Album Review: Purity Ring
After a year of steadily amounting shedloads of hype from singles “Ungirthed”, “Belispeak”, “Obedear”, and most recently, “Fineshrine”, Purity Ring’s debut album, Shrines, is finally on its way. As suggested by the holy qualities their name implies, Purity Ring are an unearthly ecstasy made up of celestial chords, half-time beats, and waves of deep sub-bass, smothered in the angelic vocals of Megan James. The Canadian duo have created their very own plateau of futuristic pop in the post-dubstep otherworld, and their debut demonstrates their quality in pristine fashion.
“Crawlersout” begins as predictably enticing ‘intro’ music with a sweeping atmosphere of spiritual chords before their familiar hip-hop rhythms supply a grounding for James’s pop hooks. With one of the best choruses of the album, the lyrics are curiously bizarre but incredibly catchy: “they’ll cover the hills with their sweet flesh and soft nails, they’ll cover the doors with the screams that their minds disposed”. These nonsensical ramblings and otherworldly sound palette are a mainstay across the album, with songs gracefully weaving in and out of each other in a dreamlike fashion.
“Fineshrine” and “Ungirthed” remain infectiously sweet and touching, whilst “Saltkin” illuminates with a perfect pop structure, featuring seductive verses, bass-encompassing choruses and an uplifting synth riff that takes the song a step higher. The centre-duo of “Grandloves” and “Cartographist” provide some welcome relief from the overtly pop melodies with the inclusion of male vocals in the former and the latter acting as a sparse, snail-tempo interlude. There are moments throughout the album where over-congestion of instruments and excessively echoed vocals fog up tracks, but this is countered at other points such as with the beautifully open space in “Odebear” demonstrating excellent production.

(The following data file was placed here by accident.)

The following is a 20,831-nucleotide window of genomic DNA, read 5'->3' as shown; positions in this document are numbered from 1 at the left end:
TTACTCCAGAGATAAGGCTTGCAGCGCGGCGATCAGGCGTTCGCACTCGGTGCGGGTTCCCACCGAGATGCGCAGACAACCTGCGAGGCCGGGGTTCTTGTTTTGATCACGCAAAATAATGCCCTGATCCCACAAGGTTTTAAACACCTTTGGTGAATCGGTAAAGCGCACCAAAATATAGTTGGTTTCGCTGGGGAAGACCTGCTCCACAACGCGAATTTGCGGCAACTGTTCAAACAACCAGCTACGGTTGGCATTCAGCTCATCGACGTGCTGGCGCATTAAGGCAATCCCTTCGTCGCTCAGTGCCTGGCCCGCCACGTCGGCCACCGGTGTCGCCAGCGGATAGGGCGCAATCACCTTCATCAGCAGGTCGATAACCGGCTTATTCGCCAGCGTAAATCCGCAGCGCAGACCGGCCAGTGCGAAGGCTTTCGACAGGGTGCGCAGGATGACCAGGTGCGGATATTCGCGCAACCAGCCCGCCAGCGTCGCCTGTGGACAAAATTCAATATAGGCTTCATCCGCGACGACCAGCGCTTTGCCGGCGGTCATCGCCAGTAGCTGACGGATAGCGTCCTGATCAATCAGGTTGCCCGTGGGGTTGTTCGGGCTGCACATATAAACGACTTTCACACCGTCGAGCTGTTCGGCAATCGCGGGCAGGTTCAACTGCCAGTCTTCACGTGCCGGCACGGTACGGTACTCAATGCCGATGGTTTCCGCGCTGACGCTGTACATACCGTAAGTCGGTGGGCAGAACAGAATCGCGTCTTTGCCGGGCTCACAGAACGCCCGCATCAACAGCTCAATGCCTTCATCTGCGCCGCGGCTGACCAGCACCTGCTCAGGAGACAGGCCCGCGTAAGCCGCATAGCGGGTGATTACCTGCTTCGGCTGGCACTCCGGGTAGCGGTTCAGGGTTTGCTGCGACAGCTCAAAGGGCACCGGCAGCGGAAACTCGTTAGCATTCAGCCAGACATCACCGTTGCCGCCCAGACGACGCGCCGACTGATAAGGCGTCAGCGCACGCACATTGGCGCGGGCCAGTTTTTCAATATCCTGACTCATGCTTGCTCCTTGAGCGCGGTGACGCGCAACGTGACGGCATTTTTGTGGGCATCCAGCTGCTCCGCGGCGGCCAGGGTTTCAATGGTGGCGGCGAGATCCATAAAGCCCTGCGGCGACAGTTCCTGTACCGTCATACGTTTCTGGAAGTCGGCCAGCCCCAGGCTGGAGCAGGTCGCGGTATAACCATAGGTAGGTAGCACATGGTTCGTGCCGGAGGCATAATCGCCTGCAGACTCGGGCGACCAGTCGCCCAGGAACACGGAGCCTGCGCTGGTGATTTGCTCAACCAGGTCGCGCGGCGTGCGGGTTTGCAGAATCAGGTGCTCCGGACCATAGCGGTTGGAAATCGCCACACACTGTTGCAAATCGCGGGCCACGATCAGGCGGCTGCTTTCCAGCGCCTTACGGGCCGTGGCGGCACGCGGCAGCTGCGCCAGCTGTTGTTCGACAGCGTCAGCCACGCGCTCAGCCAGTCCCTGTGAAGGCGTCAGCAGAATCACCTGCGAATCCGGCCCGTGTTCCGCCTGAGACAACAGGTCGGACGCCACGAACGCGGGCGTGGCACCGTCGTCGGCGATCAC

“Lofticries”, first released over a year ago, is still the stand-out track in terms of its immediate arpeggio ascension into euphoria, but the album’s flow and feel as a whole is superb, and multiple listens merely unravel the subtle hooks that are hidden in every song. It’s the sound of 2012.
“Shrines” will be released on July 24th on 4AD, but you can listen to it in its entirety below.